One of the biggest struggles for sure in trying to lose weight, or even just trying to eat more intuitively, is fighting off the hunger pangs that go with it. Your body might be used to eating at a specific time, in a specific place, or a certain amount of calories. Seeing or smelling a favorite food of yours could even set cravings off. But here’s a good thing to remember: these may not be pangs of actual hunger— it might just be your brain thinking it wants food.
There’s a big difference between your brain thinking it wants food and your body actually needing food. Learning the difference between your actual hunger cues and your brain’s hunger cues will be essential in your quest to tone down. Perhaps you’ve been changing up your diet, only eating healthy, nutrient-rich foods. You’ve developed a consistent exercise routine, and you’ve been working at it for months now– yet you’ve lost no weight. You’re frustrated and confused. Angrily you reach for the natural, no-sugar peanut butter jar in your pantry to blow off some steam. And that, right there, is the reason you haven’t lost weight.
You’re eating when your brain wants, which is more than your body needs. Whenever you’re bored or upset you reach for a snack. You’ve developed a routine of eating when you first get home, so your brain always thinks it’s time for food when you walk through the door regardless of whether you’re hungry. You always eat lunch at noon, so you wait even if you’re hungry and it’s eleven-thirty to eat, making you eat even more when the time comes to compensate. You like to eat in front of the TV, but that makes you feel like a movie night isn’t a movie night without food in front of you!
When you indulge in this habit, you end up mindlessly eating a whole bag of popcorn all by yourself, or half of a pizza. Tying your eating to emotions such as boredom, sadness, or anger, and creating lifestyle habits that are tied to eating food at certain times, are all making it extremely difficult for you to distinguish between actual hunger and mental, habitual hunger. It will take a conscious effort and unwavering discipline to stop yourself in these moments, and slowly break these habits.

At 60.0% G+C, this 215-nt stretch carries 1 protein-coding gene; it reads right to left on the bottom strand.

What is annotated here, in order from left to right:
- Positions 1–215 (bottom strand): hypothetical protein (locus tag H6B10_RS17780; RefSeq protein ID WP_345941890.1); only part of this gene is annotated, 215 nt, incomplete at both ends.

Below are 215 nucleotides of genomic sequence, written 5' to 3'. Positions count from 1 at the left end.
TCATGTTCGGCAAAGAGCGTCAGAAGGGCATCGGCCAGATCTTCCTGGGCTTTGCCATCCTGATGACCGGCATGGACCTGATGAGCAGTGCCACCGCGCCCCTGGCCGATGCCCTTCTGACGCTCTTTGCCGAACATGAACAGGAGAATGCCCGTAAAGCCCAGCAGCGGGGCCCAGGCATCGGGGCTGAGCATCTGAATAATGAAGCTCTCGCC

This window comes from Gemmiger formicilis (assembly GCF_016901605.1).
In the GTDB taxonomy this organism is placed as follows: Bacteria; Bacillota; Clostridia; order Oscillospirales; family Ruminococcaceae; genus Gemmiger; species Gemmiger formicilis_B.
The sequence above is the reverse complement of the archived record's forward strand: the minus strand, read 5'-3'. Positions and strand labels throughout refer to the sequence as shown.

Becoming aware of this is the first step to change. Notice the moments when you come home expecting food, or unconsciously reach for a snack. Then, try to change these moments. Your brain will protest at first– “Hey, I want food!”– but just remind yourself that it doesn’t need food.
You can stubbornly refuse to give in to these moments of brain hunger, or you can switch up your routine so that the habits don’t kick in. Just make sure you don’t insert new eating habits into this new schedule!
Then comes intuitive eating. Once you’ve broken these habits, you can learn to listen to your body for real hunger cues. Don’t eat at scheduled times or in scheduled places and circumstances– let your body decide when it’s hungry, and eat then, regardless of whether you’re eating lunch before or after noon. Drink a glass of water when your hunger pangs first start– often we get our hunger and thirst cues mixed up. You may be scarfing down food,
wondering why you’re still starving when all you need is water! Many times your thirst was the real reason they started, and after drinking your water they will go away.
However, if they are still present after the water, you know you are hungry and you should eat! Your body doesn’t make you experience discomfort or pain unless it needs you to listen! When approaching eating, you want to make your meals all about giving yourself the proper nutrients.
If you are, your body won’t keep asking for food because it will be filled and satisfied with a small, nutrient-packed meal. Make sure to fill your meals with protein, vegetables filled with vitamins and minerals, whole grains, and healthy fats. Eat slowly, and listen to yourself to know when your body is satisfied.
It’s hard to mentally curb your hunger pangs, especially as you’re training your brain that you shouldn’t eat in the habitual way you have before. It’s helpful to have something to curb those fake hunger cues, allowing your body to feel full until it needs food. Introducing the peptide Melanotan 2! Like all peptides, Melanotan is a compound chain of amino acidsfound naturally in humans. Melanotan has been found to curb hunger pangs by reducing your compulsive or addictive behaviors and encouraging leanness in your body mass.
Reducing these compulsive behaviors is essential as it will give you the self-control you need to stop yourself from reaching for the peanut butter when you’re sad, and possibly even forgetting about it entirely. Although peptides have not been tested on humans, keep an eye out for them as a solution for the future!